Scientists raising threatened tortoises at a Mississippi National Guard camp to give them a head start in the wild are trying something new: raising a few to sexual maturity and then releasing them.
The Nature Conservancy and the National Guard released their first seven adult-sized gopher tortoises on Sept. 9 at Camp Shelby near Hattiesburg, where the nonprofit has a tortoise hatchery.
Reptile size and sexual maturity are closely related – and the animals were trying to mate and showed other signs of sexual maturity at age 5, project leader Jim Lee, a biologist with The Nature Conservancy, said.
He said five of the tortoises had been raised for six years but had shells about 10 inches (254 millimeters) long, or as big as those which have lived in Mississippi’s wilds for 18 to 25 years.
It’s an intriguing idea, said Tracey Tuberville, a University of Georgia scientist who runs a lab on the Savannah River near Aiken, South Carolina, and hadn’t heard of the latest twist at Camp Shelby.
“Assuming it’s successful, you’re basically providing an incredible boost to the population,” she said Friday. “You're shading off a lot of years” to get adult animals.
Gopher tortoises got their name because they burrow. Their dens become homes to hundreds of other species that live in dwindling longleaf pine forests, including endangered dusky gopher frogs.
Alex Littlejohn, TNC state director, said the release is a “critical step” in fully restoring the Longleaf pine forests throughout Mississippi.
“The role that this iconic species plays in the Longleaf forest cannot be overstated,” he said.
The tortoises are native from South Carolina to Florida and west into Louisiana, but their numbers have fallen as the forests were felled. The U.S. Fish and Wildlife Service – part of the Camp Shelby project along with the U.S. Forest Service and several state agencies – says they are threatened in Mississippi, Louisiana and western Alabama, and a candidate for protection in Georgia, Florida and South Carolina.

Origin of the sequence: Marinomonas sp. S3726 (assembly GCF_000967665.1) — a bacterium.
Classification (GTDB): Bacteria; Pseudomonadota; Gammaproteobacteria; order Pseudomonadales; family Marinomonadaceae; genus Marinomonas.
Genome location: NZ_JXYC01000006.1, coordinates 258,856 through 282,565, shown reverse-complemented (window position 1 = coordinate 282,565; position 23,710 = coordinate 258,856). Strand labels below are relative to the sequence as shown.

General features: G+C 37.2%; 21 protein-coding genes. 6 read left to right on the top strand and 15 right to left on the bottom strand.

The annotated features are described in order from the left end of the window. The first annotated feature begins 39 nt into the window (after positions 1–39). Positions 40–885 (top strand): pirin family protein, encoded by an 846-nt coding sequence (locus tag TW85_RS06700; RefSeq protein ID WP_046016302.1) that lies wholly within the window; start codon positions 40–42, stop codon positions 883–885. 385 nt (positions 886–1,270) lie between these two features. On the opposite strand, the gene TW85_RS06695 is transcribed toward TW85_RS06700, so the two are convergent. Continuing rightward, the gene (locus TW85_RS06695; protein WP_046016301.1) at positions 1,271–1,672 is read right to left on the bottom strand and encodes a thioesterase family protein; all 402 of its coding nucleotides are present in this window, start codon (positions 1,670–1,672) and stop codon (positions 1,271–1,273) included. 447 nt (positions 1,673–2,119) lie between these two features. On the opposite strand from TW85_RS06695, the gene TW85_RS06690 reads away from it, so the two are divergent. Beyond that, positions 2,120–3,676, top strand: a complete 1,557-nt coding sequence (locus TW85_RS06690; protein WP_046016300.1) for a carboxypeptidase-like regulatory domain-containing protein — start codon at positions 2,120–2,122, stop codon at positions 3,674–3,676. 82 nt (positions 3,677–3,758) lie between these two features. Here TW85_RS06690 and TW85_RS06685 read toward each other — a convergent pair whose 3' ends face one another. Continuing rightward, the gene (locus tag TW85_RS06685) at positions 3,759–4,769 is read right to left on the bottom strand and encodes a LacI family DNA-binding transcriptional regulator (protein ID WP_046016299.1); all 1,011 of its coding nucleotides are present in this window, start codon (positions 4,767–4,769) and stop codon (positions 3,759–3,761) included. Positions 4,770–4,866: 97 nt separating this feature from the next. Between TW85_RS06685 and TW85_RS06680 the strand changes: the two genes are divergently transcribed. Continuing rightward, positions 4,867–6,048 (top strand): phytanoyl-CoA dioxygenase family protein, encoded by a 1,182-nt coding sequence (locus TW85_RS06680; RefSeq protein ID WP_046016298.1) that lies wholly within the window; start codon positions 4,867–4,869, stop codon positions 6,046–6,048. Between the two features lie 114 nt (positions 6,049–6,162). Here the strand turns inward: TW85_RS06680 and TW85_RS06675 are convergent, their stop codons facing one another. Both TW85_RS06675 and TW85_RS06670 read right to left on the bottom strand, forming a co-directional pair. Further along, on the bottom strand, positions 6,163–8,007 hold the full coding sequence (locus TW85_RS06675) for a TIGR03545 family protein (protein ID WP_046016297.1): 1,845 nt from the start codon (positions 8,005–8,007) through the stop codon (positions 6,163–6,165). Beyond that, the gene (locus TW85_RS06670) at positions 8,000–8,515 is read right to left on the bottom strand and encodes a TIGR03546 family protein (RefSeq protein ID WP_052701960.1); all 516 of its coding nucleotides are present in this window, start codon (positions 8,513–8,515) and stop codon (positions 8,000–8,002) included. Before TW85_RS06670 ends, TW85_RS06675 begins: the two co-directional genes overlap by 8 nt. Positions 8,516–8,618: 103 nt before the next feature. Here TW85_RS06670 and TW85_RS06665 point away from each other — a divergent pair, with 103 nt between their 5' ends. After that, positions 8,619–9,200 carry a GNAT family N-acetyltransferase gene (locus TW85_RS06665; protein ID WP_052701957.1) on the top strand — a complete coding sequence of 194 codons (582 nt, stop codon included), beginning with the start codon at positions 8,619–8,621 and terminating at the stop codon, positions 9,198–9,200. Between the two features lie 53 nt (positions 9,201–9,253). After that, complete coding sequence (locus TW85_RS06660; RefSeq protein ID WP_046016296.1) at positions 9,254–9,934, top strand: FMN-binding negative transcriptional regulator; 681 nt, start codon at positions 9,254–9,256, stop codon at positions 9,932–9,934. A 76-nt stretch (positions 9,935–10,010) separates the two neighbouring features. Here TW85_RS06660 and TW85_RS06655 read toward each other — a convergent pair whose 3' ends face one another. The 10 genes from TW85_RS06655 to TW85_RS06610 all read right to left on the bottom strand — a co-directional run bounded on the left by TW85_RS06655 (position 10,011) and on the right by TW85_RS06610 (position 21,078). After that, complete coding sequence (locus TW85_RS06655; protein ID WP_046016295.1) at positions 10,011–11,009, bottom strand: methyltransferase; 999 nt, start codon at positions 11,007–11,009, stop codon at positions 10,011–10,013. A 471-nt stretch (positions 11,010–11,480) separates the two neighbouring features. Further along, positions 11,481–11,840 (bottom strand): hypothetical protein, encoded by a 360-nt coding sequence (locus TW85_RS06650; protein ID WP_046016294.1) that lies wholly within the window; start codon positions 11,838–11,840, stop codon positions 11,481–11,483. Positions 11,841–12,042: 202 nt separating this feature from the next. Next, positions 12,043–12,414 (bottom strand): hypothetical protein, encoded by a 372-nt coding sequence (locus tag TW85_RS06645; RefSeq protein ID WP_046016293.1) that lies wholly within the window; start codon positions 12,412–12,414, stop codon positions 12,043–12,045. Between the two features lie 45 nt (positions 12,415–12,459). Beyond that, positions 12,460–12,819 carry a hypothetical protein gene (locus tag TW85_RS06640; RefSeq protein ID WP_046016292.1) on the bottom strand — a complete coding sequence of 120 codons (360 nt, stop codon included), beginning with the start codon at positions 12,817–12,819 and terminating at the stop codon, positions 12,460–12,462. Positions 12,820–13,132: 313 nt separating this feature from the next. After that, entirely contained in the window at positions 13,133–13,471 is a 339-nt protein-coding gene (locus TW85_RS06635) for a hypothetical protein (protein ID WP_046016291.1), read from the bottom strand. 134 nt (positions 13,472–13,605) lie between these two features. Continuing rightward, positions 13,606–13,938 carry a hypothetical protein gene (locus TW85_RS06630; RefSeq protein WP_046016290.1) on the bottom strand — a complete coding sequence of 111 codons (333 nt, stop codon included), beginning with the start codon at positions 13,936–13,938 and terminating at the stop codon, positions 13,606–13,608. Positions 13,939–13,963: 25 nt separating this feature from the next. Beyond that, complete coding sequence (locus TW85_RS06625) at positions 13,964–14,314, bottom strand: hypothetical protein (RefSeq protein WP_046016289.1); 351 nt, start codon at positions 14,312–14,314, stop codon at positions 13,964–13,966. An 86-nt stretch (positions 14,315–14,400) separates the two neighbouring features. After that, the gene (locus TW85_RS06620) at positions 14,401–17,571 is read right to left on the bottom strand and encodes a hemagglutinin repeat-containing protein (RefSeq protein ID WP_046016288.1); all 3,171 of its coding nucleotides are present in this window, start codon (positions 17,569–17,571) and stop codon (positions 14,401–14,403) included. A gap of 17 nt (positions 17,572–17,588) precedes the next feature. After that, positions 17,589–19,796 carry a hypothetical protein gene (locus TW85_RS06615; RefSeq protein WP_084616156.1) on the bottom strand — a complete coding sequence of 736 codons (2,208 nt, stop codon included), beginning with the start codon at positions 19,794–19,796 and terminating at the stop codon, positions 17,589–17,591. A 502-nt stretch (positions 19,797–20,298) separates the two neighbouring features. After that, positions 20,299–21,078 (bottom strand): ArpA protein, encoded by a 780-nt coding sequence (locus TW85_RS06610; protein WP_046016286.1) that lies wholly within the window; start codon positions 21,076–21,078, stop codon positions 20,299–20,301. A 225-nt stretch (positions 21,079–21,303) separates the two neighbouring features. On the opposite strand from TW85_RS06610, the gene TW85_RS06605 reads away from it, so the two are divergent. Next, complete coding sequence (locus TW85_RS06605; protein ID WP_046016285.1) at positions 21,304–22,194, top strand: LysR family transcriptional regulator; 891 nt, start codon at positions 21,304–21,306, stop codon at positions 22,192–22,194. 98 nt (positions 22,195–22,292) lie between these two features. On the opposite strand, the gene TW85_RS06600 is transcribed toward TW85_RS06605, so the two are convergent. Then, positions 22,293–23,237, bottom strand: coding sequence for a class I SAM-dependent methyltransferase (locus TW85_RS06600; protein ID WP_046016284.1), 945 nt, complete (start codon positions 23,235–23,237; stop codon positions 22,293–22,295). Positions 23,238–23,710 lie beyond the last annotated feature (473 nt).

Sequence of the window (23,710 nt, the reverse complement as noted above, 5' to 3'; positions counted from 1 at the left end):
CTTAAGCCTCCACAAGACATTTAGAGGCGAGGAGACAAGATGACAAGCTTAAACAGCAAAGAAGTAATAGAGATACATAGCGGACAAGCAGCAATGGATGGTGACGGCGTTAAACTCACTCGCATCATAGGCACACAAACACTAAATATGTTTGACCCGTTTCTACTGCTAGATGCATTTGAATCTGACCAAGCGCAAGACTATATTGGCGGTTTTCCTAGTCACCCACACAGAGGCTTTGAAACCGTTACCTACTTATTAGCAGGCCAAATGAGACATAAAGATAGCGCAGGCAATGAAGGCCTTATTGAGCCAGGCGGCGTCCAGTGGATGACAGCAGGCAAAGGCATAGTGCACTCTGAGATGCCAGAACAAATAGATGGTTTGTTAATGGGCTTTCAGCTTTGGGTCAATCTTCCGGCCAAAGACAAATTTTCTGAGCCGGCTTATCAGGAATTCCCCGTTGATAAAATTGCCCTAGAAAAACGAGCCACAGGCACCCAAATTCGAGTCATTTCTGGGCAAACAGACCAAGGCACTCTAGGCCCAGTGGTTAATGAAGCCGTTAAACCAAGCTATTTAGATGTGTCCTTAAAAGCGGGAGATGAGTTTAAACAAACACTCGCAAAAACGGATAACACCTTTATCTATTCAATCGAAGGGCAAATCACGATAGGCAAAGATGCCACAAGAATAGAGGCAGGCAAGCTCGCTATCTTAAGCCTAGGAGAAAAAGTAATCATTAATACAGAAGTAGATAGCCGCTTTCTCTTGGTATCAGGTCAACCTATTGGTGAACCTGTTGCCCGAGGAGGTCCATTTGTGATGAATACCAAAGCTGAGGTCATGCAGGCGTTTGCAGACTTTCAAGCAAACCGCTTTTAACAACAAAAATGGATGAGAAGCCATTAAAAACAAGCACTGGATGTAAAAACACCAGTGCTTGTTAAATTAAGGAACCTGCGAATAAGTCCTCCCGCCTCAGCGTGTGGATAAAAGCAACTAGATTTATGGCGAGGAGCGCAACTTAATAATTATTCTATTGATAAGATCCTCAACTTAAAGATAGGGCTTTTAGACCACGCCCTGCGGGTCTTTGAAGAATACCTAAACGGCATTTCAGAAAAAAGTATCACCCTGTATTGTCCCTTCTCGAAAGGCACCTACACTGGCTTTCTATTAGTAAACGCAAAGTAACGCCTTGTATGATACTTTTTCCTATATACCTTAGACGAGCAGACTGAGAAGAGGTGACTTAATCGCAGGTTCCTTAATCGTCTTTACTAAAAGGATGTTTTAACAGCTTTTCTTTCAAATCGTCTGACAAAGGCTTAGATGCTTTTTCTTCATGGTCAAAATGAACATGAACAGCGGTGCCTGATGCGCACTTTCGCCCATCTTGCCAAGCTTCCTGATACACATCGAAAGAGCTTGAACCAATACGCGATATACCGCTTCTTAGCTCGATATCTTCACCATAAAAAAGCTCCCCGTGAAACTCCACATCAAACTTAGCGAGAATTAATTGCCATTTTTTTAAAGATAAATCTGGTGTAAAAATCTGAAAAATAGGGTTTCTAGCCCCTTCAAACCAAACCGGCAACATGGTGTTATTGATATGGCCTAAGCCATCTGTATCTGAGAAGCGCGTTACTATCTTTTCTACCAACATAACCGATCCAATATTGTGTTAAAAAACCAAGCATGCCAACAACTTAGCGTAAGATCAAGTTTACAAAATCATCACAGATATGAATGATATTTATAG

Programs in areas with more gopher tortoises or where the reptiles grow faster may not need a longer head start, Tuberville noted. Hers has settled on raising the tortoises for just one year. With a shell length of about 3 inches (76 millimeters), or about the size of a 3- or 4-year-old wild turtle, about 70 percent survive, she said.
“The longer you raise them the more space it takes, the fewer you can raise for the next year’s cohort. And the bigger they are the more mess they make,” she said.
A day before Mississippi’s large tortoises were let go, The Nature Conservancy released 87 kept for that program’s more usual two years, to the size of a wild-grown 6- to 8-year-old.
Those likely have another decade before they can breed, Lee said.
Over the last several years, scientists have released about 400 tortoises with shells 5 to 6 inches (127 to 152 millimeters) long in Camp Shelby.
They were raised from eggs laid by colonies scattered around the 134,000-acre (54,200-hectare) camp in the DeSoto National Forest. To ensure the widest genetic mix, they’re all released at a central location, Lee said.
They’re given 12 hours of “daylight” year-round and as much food as they want, since the amount they can eat and the amount of energy they must spend are the major factors in growth up to average adult size.
Gopher turtles in the wild grow more slowly in Mississippi than in Georgia or Florida, Lee noted. He said that’s partly because the growing season’s shorter and partly because burrowing in Mississippi’s soil, which holds more clay and loam, is more work than in sandy eastern forests.
One concern about the adult-sized tortoises is that longer captivity might keep them from behaving normally in the wild. However, so far, so good, Lee said.
“We only just released them, but I’ve tracked them four times,” going to the release site to check their radio tags and behavior, he said.
“Each one of our animals has either constructed its own burrow or is using a preexisting burrow. That suggests to us that these guys know what they’re doing,” he said.
The seven big beasts include five raised from eggs and kept for six years. The other two were taken from areas dangerous to them and raised to the same size.
“If they all live two or three years, we might be onto something. If they all die within a few weeks this is not a very good idea,” Lee said.
He said he has another eight 3-year-olds that can be released in another two years to continue the experiment, and Camp Shelby’s environmental officer has suggested a building where larger enclosures could be created to expand the program.
“We wouldn’t be able to do that with all the animals we get on an annual basis. But maybe 25 to 50,” he said.
The current building could be considered a middle school where gopher tortoises would stay for two years.
“Then they'd graduate to this bigger facility which had bigger enclosures, like a high school,” he said.